Back in OS X Lion and then again in OS X Mountain Lion, Apple hid access to the user Library folder to prevent neophyte OS X users from messing around in the areas of the file system that could cause some damage to their Macs.
Mavericks’ new in-Finder tagging is great, letting you treat your files like you treat your Gmails and effectively keeping the same file in multiple “folders” at once. But actually tagging the files is still kind of a pain. Happily, Brett Terpstra is here to help with a rather simple tip.
When an app gets stuck on my Mac, I typically force quit it by hitting Command-Option-Escape, and then clicking on the app that’s frozen, then hitting the OK button. Then, I hit the “are you sure” dialog button that invariably pops up. It’s a several step process, but I figured that was the price for having multi-tasking that no longer takes down my whole machine.
Turns out, there’s a quicker way to do that right from the Apple Menu. Here’s how.
I remember back in the olden, pre-OS X days, when you’d need to use a utility like Stuffit to compress a bunch of files together into one archive, shedding excess data and making it easier to get those files to your recipient due to much smaller bandwidth back then.
That’s not to say it’s not a valuable strategy, even with today’s cloud infrastructure. Getting a bunch of files into one archive makes the logistics of sending someone a ton of files a lot easier, even if there’s less of a need to compress them for bandwidth reasons.
Here’s how to do just that, using the tools already built into your OS X Mac.
When you open up a new Finder window, at least in OS X 10.8 Mountain Lion, you’ll see a snapshot of all the files on your Mac. Apple calls this view, “All My Files,” and it’s a good way to just see what you have on your Mac.
It’s also an annoying view if you’re looking for stuff on your Desktop or Documents. If you want to change the default view for any new Finder windows, here’s how.
There’s a lot to be said for organizing your photos into folders in the Finder. In fact, if you’re using an app like Lightroom to organize your photos, then you’re already doing this, albeit with a super-helpful cataloging and editing application laid on top.
But you need some sort of organization, right? And that’s where the amazing Dr. Drang comes in, with a couple of shell scripts do the work for you.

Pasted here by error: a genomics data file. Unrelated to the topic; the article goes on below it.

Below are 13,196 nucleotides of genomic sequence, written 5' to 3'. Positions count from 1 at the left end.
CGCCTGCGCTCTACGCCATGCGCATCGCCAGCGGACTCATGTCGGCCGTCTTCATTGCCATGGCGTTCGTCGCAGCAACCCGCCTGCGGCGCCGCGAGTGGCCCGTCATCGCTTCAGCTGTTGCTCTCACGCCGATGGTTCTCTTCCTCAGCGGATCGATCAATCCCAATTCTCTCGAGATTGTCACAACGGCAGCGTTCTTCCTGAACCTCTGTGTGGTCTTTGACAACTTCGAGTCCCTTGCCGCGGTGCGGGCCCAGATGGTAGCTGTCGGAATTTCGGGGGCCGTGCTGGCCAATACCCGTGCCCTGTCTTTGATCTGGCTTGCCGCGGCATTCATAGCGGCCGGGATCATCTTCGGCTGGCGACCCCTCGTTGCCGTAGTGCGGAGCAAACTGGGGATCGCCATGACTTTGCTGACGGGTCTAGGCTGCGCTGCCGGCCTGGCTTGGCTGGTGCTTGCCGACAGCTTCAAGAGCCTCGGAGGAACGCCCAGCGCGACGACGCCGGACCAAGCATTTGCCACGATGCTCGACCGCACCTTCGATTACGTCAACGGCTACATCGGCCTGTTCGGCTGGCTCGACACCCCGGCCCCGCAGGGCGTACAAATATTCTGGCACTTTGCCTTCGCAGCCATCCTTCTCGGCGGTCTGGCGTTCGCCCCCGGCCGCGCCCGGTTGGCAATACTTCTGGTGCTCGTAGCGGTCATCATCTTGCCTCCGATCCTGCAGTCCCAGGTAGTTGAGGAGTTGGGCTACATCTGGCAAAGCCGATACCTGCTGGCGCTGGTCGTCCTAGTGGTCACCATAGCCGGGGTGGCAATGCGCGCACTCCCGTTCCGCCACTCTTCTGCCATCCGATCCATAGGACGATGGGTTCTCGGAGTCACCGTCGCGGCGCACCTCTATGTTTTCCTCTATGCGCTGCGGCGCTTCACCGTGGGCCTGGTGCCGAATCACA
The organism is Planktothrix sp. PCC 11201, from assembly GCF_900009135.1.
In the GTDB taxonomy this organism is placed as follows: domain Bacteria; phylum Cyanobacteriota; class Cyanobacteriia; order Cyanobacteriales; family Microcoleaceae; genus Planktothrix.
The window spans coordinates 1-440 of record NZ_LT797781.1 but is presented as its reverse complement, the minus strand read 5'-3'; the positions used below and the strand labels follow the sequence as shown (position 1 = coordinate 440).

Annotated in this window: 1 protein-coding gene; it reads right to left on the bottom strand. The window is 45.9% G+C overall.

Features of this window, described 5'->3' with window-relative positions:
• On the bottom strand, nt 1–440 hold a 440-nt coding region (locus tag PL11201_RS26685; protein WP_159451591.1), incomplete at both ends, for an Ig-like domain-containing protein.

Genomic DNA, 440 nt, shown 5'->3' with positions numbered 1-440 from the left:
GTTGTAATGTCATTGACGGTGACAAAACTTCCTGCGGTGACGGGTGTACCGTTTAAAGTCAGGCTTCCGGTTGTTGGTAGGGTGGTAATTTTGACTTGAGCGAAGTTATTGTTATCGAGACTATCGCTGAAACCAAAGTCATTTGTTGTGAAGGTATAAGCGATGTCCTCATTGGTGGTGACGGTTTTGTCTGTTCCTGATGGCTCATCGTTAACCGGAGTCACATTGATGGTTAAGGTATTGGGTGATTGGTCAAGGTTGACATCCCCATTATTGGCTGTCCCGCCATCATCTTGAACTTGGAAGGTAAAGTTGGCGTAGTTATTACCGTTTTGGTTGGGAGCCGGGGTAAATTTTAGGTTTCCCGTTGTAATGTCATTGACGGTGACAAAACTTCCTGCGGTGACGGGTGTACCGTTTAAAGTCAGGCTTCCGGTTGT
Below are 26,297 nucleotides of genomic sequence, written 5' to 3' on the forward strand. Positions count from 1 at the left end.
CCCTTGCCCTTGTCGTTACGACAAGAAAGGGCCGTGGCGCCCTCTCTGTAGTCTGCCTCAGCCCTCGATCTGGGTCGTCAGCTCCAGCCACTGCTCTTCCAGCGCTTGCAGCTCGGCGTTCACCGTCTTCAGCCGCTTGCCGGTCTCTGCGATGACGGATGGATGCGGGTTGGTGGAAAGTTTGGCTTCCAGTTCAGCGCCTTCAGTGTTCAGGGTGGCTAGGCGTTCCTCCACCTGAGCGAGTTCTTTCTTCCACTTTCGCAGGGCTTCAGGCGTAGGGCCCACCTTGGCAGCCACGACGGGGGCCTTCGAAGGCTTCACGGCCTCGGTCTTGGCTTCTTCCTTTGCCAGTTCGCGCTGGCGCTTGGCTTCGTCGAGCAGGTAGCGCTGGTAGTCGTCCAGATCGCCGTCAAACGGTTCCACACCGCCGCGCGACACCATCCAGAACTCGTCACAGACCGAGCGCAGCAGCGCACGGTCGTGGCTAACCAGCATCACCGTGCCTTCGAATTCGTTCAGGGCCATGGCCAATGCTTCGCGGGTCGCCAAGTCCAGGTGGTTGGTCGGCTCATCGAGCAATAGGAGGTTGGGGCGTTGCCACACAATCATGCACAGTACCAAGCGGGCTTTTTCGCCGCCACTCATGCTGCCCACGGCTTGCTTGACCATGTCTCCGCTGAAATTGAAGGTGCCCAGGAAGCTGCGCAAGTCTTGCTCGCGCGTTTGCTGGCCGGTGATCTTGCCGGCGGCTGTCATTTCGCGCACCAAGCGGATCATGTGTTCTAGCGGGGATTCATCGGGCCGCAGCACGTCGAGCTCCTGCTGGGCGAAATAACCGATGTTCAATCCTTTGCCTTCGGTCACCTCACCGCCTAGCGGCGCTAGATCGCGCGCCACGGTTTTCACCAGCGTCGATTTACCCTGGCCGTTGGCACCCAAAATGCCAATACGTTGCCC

The OS X Finder is an amazing thing, letting you create folder within folder, duplicate files, find your documents, and generally get stuff done. More and more, the Finder features are being integrated across all apps and documents on your Mac.
Case in point is the ability to find the directory path of a document from the document’s title bar, as well as being able to (since Mountain Lion, anyway) rename your documents in the title bar as well. All of this is thanks to the proxy icon, which Apple defines as: “An icon in the title bar of a document window that users can manipulate as if they were manipulating the corresponding file-system object.”
With all the excitement over the recent release of Apple’s mobile operating system, iOS 7, it’s easy to forget that the Cupertino-based company has another OS in the works, OS X Mavericks Beta. Currently at version 8 of the Developer Preview, or beta, OS X Mavericks continues to quietly update in the background, with more refinements over time.
One of these improvements is the ability to delete tags from the sidebar. As you may recall, we showed you how to add and modify tags to the list in the Finder sidebar, as well as how to drag and drop files to tag them.
It turns out, though, that now you can actually delete tags as well, completing the tag circle of life. Here’s how.
When you drag a bunch of items into a folder in the Finder on your Mac and some of the items in there have the same name, your Mac will ask you if you want to replace the items in the folder you’re dragging to. This is all well and good when you’re trying to do just that, but what about when you want to merge the files from the first folder to the second?